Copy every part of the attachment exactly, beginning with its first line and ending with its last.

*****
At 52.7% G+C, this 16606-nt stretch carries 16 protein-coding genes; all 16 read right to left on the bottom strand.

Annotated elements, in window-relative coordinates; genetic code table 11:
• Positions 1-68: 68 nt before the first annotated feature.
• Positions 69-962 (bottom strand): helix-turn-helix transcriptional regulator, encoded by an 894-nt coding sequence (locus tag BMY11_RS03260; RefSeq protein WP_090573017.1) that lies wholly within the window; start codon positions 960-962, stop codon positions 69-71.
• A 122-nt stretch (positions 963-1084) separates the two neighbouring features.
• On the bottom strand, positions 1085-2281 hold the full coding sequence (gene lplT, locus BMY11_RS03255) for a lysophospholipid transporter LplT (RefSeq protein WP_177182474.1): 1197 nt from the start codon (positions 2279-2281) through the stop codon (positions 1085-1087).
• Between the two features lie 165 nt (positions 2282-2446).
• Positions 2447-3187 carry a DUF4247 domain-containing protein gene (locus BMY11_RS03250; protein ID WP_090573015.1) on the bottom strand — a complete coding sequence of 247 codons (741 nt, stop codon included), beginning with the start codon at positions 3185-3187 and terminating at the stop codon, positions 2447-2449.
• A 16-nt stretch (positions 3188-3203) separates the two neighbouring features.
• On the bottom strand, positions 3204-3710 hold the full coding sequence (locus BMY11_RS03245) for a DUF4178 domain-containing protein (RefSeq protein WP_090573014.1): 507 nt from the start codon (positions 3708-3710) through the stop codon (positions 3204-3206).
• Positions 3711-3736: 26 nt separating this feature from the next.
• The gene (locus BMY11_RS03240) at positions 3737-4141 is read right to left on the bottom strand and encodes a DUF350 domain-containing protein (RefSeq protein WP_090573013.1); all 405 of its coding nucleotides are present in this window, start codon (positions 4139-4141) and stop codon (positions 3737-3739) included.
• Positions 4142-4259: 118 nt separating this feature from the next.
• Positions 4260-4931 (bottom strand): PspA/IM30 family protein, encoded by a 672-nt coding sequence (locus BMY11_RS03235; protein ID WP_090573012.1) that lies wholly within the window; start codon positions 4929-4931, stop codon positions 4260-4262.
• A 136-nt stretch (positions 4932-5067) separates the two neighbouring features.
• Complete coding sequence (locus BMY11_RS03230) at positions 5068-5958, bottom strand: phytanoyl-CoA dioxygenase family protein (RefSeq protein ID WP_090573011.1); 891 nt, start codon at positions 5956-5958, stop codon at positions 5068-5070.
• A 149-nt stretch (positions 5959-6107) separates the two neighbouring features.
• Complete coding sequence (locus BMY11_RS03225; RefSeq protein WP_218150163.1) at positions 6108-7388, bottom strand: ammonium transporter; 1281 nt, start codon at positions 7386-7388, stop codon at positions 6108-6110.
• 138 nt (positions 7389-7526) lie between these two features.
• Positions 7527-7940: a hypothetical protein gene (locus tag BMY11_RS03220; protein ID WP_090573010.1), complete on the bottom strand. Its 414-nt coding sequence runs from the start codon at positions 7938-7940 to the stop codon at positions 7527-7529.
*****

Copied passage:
At 52.7% G+C, this 16606-nt stretch carries 16 protein-coding genes; all 16 read right to left on the bottom strand.

Annotated elements, in window-relative coordinates; genetic code table 11:
• Positions 1-68: 68 nt before the first annotated feature.
• Positions 69-962 (bottom strand): helix-turn-helix transcriptional regulator, encoded by an 894-nt coding sequence (locus tag BMY11_RS03260; RefSeq protein WP_090573017.1) that lies wholly within the window; start codon positions 960-962, stop codon positions 69-71.
• A 122-nt stretch (positions 963-1084) separates the two neighbouring features.
• On the bottom strand, positions 1085-2281 hold the full coding sequence (gene lplT, locus BMY11_RS03255) for a lysophospholipid transporter LplT (RefSeq protein WP_177182474.1): 1197 nt from the start codon (positions 2279-2281) through the stop codon (positions 1085-1087).
• Between the two features lie 165 nt (positions 2282-2446).
• Positions 2447-3187 carry a DUF4247 domain-containing protein gene (locus BMY11_RS03250; protein ID WP_090573015.1) on the bottom strand — a complete coding sequence of 247 codons (741 nt, stop codon included), beginning with the start codon at positions 3185-3187 and terminating at the stop codon, positions 2447-2449.
• A 16-nt stretch (positions 3188-3203) separates the two neighbouring features.
• On the bottom strand, positions 3204-3710 hold the full coding sequence (locus BMY11_RS03245) for a DUF4178 domain-containing protein (RefSeq protein WP_090573014.1): 507 nt from the start codon (positions 3708-3710) through the stop codon (positions 3204-3206).
• Positions 3711-3736: 26 nt separating this feature from the next.
• The gene (locus BMY11_RS03240) at positions 3737-4141 is read right to left on the bottom strand and encodes a DUF350 domain-containing protein (RefSeq protein WP_090573013.1); all 405 of its coding nucleotides are present in this window, start codon (positions 4139-4141) and stop codon (positions 3737-3739) included.
• Positions 4142-4259: 118 nt separating this feature from the next.
• Positions 4260-4931 (bottom strand): PspA/IM30 family protein, encoded by a 672-nt coding sequence (locus BMY11_RS03235; protein ID WP_090573012.1) that lies wholly within the window; start codon positions 4929-4931, stop codon positions 4260-4262.
• A 136-nt stretch (positions 4932-5067) separates the two neighbouring features.
• Complete coding sequence (locus BMY11_RS03230) at positions 5068-5958, bottom strand: phytanoyl-CoA dioxygenase family protein (RefSeq protein ID WP_090573011.1); 891 nt, start codon at positions 5956-5958, stop codon at positions 5068-5070.
• A 149-nt stretch (positions 5959-6107) separates the two neighbouring features.
• Complete coding sequence (locus BMY11_RS03225; RefSeq protein WP_218150163.1) at positions 6108-7388, bottom strand: ammonium transporter; 1281 nt, start codon at positions 7386-7388, stop codon at positions 6108-6110.
• 138 nt (positions 7389-7526) lie between these two features.
• Positions 7527-7940: a hypothetical protein gene (locus tag BMY11_RS03220; protein ID WP_090573010.1), complete on the bottom strand. Its 414-nt coding sequence runs from the start codon at positions 7938-7940 to the stop codon at positions 7527-7529.